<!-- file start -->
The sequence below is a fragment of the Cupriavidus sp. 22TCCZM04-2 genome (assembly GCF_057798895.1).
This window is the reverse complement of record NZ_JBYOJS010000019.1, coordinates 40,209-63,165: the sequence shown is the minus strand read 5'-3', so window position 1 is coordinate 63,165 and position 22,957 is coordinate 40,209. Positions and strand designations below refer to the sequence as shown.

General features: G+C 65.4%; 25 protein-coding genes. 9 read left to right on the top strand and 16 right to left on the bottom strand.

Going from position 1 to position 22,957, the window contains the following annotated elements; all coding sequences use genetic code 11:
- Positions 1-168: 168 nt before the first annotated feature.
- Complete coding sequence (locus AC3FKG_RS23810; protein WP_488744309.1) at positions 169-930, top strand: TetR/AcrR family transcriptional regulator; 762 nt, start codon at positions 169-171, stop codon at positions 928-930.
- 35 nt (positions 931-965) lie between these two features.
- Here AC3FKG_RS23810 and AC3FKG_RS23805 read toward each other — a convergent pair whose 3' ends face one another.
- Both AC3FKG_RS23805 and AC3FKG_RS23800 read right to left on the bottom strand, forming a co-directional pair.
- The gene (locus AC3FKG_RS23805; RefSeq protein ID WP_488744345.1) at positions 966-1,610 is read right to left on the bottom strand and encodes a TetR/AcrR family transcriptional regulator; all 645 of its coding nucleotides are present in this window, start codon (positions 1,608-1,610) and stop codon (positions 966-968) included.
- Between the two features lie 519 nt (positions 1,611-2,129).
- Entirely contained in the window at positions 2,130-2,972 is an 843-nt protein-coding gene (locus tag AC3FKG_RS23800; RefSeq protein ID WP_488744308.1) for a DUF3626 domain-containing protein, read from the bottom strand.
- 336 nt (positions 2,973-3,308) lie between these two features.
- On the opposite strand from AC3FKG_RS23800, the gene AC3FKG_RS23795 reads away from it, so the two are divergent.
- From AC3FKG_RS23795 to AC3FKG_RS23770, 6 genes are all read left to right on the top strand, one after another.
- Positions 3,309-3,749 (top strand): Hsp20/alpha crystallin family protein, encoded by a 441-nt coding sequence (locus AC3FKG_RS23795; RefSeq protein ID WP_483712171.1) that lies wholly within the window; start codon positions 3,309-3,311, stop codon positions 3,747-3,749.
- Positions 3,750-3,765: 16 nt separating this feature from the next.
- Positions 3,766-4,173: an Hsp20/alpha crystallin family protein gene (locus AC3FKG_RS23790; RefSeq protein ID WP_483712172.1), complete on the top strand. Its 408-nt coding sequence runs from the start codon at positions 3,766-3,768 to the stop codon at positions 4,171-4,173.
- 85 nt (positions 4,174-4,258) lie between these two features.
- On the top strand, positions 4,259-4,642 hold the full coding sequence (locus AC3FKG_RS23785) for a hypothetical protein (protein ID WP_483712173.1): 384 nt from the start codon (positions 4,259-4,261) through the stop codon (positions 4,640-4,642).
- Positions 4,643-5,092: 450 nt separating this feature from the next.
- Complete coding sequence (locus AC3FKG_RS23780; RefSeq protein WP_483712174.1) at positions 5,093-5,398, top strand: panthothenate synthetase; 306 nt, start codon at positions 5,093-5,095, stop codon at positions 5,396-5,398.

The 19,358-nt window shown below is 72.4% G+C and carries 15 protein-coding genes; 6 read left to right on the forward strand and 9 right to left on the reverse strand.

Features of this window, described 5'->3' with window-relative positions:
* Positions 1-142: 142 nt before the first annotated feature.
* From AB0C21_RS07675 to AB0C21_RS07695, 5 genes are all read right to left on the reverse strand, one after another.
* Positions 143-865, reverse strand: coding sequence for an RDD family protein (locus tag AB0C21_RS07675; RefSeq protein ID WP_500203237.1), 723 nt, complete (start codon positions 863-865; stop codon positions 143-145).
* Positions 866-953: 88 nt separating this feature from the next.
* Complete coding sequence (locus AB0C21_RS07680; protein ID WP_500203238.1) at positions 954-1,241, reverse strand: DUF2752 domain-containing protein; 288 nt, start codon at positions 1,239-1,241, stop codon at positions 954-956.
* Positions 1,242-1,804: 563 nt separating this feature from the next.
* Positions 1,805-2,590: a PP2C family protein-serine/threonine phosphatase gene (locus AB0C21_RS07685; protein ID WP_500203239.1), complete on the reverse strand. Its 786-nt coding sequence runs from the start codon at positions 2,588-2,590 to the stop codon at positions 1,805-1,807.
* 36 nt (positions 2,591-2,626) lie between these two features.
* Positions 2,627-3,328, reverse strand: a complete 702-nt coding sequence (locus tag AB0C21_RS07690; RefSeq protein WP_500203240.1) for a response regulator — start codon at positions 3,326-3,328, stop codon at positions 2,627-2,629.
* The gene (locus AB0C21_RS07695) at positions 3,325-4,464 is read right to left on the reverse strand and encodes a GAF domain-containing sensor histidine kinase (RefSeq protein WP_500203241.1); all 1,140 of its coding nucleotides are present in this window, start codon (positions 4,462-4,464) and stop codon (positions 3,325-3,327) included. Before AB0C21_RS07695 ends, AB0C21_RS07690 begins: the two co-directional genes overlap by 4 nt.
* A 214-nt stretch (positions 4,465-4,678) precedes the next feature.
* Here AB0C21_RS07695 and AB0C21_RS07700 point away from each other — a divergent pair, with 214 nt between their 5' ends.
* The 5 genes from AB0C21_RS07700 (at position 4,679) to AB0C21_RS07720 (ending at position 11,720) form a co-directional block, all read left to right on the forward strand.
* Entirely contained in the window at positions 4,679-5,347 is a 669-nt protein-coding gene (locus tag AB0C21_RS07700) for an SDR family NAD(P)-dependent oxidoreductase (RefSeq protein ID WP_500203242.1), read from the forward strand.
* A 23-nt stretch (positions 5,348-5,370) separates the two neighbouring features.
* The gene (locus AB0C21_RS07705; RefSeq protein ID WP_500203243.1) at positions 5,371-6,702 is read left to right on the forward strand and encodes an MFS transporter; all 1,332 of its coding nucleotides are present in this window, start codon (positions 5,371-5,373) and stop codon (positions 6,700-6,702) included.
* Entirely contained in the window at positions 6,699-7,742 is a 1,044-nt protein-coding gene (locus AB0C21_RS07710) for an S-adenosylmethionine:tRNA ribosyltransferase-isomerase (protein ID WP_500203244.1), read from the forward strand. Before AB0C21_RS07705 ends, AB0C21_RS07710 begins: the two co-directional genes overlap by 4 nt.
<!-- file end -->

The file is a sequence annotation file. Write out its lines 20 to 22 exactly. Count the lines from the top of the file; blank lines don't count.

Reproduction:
- On the top strand, positions 4,259-4,642 hold the full coding sequence (locus AC3FKG_RS23785) for a hypothetical protein (protein ID WP_483712173.1): 384 nt from the start codon (positions 4,259-4,261) through the stop codon (positions 4,640-4,642).
- Positions 4,643-5,092: 450 nt separating this feature from the next.
- Complete coding sequence (locus AC3FKG_RS23780; RefSeq protein WP_483712174.1) at positions 5,093-5,398, top strand: panthothenate synthetase; 306 nt, start codon at positions 5,093-5,095, stop codon at positions 5,396-5,398.